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Opened 2 years ago

Closed 2 years ago

Last modified 21 months ago

#55062 closed defect (bug) (duplicate)

GDPR compliance: Loading gravatars from gravatar.com might pose a problem.

Reported by: bjornw's profile BjornW Owned by:
Milestone: Priority: normal
Severity: critical Version:
Component: Privacy Keywords: close has-privacy-review
Focuses: privacy Cc:

Description

A German court ruled the use of external Google webfonts to be in violation of the GDPR. See this article on WPTavern.

As far as my understanding goes, the German court came to this ruling because the website in question was loading external assets without consent nor legitimate interest.

I think WordPress might have a similar problem with the use of gravatar.com in wp-admin.

As far as I know the user has not been asked for permission to load gravatar assets nor is there a legitimate interest for the use of Gravatars in an out-of-the-box WordPress installation.
Therefor I belief WordPress might be not compliant with the GDPR at this moment.

I'd also suggest to investigate if any other external loading of external assets (fonts, images etc) is happening and if the exchange of information needed for update checks does comply with the GDPR.

Attachments (1)

screenshot-2022-02-03_16-23-21.png (6.5 KB) - added by BjornW 2 years ago.
A screenshot of a request made to secure.gravatar.com after the owner logs in and arrives on the dashboard in wp-admin

Download all attachments as: .zip

Change History (10)

@BjornW
2 years ago

A screenshot of a request made to secure.gravatar.com after the owner logs in and arrives on the dashboard in wp-admin

#3 @roytanck
2 years ago

Just to be sure, I checked with a brand new install of 5.9, using an email address that does not have a Gravatar attached. As soon as I log in I see a request to (a subdomain of) gravatar.com, so this is definitely still an issue in the most current release.

This ticket was mentioned in Slack in #forums by vladytimy. View the logs.


2 years ago

#5 follow-up: @paapst
2 years ago

  • Keywords close has-privacy-review added

This is indeed very similar to the problem we have discussed in #16020 so I propose we close this new ticket and keep the discussion going on the previous one.

With regards to the Google fonts: No, the problem is not that the website is loading external assets. The problem was that the IP address of a visitor was sent to Google every time the visitor visited a website with Google Fonts enabled. The solution there is to self-host the Google Fonts.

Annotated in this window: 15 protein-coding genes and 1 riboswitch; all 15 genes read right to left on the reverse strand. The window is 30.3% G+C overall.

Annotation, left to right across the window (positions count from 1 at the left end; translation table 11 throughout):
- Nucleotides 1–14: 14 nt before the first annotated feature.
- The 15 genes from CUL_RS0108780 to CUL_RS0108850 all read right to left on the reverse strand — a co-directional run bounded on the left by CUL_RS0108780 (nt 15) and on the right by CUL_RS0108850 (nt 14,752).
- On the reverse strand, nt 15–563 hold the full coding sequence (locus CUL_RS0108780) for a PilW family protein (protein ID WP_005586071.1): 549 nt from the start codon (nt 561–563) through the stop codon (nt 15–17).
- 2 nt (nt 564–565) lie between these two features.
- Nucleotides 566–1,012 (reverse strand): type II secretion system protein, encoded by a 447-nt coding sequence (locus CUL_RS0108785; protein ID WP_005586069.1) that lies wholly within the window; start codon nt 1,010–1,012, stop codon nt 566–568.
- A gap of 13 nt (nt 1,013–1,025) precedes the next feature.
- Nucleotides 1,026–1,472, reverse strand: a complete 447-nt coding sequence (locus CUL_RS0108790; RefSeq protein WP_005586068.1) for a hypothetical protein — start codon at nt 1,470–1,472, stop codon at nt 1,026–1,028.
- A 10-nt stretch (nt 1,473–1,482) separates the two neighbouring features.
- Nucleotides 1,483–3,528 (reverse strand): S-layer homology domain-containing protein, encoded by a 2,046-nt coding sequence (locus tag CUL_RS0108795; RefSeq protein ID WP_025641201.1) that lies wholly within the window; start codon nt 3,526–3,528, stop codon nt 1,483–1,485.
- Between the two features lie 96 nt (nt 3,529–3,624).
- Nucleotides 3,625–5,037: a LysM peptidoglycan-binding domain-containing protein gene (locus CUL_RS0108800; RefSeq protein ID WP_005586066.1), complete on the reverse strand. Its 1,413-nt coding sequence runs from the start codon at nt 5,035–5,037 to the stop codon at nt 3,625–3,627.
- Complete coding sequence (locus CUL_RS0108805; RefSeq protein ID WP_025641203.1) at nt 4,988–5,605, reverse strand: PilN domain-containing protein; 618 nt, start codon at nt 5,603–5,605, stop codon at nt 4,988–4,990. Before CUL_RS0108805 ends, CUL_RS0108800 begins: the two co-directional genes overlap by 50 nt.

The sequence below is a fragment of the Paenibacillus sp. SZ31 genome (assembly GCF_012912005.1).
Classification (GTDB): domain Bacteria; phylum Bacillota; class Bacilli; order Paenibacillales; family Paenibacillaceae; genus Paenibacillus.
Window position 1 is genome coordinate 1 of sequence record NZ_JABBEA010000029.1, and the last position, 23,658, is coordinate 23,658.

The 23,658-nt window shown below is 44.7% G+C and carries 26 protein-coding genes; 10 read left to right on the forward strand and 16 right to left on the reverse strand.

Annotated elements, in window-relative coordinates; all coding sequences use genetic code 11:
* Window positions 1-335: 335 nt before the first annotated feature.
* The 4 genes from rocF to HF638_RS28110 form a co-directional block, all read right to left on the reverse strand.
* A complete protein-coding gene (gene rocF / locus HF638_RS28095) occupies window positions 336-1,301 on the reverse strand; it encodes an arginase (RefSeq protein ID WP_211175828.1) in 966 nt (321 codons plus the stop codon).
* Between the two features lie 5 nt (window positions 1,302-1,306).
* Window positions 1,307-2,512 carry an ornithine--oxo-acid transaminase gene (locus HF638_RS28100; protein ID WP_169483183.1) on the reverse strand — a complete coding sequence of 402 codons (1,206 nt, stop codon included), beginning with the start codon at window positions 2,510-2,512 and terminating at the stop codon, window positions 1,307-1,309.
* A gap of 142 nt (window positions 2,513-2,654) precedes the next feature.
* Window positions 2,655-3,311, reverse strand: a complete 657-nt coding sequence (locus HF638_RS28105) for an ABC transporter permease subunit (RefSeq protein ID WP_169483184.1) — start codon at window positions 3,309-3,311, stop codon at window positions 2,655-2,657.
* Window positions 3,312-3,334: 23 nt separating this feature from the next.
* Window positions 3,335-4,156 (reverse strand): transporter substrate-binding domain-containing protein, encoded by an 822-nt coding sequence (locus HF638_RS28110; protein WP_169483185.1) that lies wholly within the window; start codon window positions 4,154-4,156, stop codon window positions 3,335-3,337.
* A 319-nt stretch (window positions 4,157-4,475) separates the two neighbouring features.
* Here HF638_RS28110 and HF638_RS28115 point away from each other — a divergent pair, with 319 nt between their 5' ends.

#6 in reply to: ↑ 5 ; follow-up: @BjornW
2 years ago

With regards to the Google fonts: No, the problem is not that the website is loading external assets. The problem was that the IP address of a visitor was sent to Google every time the visitor visited a website with Google Fonts enabled. The solution there is to self-host the Google Fonts.

Hi @paapst,

I think we mean the same, but just to make sure: with external assets I'm referring to assets hosted by a third party and loaded without consent from a visitor, while sharing the ip-address of this visitor with the third party. Or is this issue specific for Google? If so, why? Thanks in advance!

Btw I'm ok with closing this ticket and adding it to #16020, although that ticket seems a bit stale..created 11yrs ago, last comment 10 months ago?

Last edited 2 years ago by BjornW (previous) (diff)

#7 in reply to: ↑ 6 @paapst
2 years ago

  • Resolution set to duplicate
  • Status changed from new to closed

Replying to BjornW:

Hi @paapst,

I think we mean the same, but just to make sure: with external assets I'm referring to assets hosted by a third party and loaded without consent from a visitor, while sharing the ip-address of this visitor with the third party. Or is this issue specific for Google? If so, why? Thanks in advance!

Btw I'm ok with closing this ticket and adding it to #16020, although that ticket seems a bit stale..created 11yrs ago, last comment 10 months ago?

Yes, we mean the same. For more background on why GF is not compliant with the GDPR, please read this article that I wrote almost 3 years ago on this very topic: https://complianz.io/google-fonts-and-gdpr-does-it-work/

I will close this ticket because the other one is already being watched by many collaborators (they will get notifications if you post there) and it specifically focuses on the Gravatar problems and solutions.

#8 @SergeyBiryukov
2 years ago

  • Milestone Awaiting Review deleted

#9 @domainsupport
21 months ago

Hi,

Sorry to comment on a closed ticket but ...

I think this may be a massive issue, way more of a problem than just exposing visitor IPs to third party servers without consent.

The gravatar ID is just an MD5 of their email address. Apparently the National Institute of Standards and Technology (NIST) considers an email address to be PII, or personally identifiable information.

So publicly showing a hash of a user's email address is surely very, very bad indeed?

What's worse is that even if the user doesn't use gravatar, a hash of their email address is still shown.

Surely the only solution is for a user's gravatar to be downloaded by the web server and cached in /wp-content/ and given a completely random filename that is in no way related to their email address.

This would ...

1) Prevent user's email address hashes from being exposed
2) Prevent visitor requests to gravatar when a gravatar doesn't exist
3) Prevent visitors from making requests to a third party server exposing their IP address without their consent

A CRON shedule could then be setup to update the user's gravatars.

Apologies if this is already in hand but none of the old, related tickets seemed to cover this!

Thanks,

Oliver

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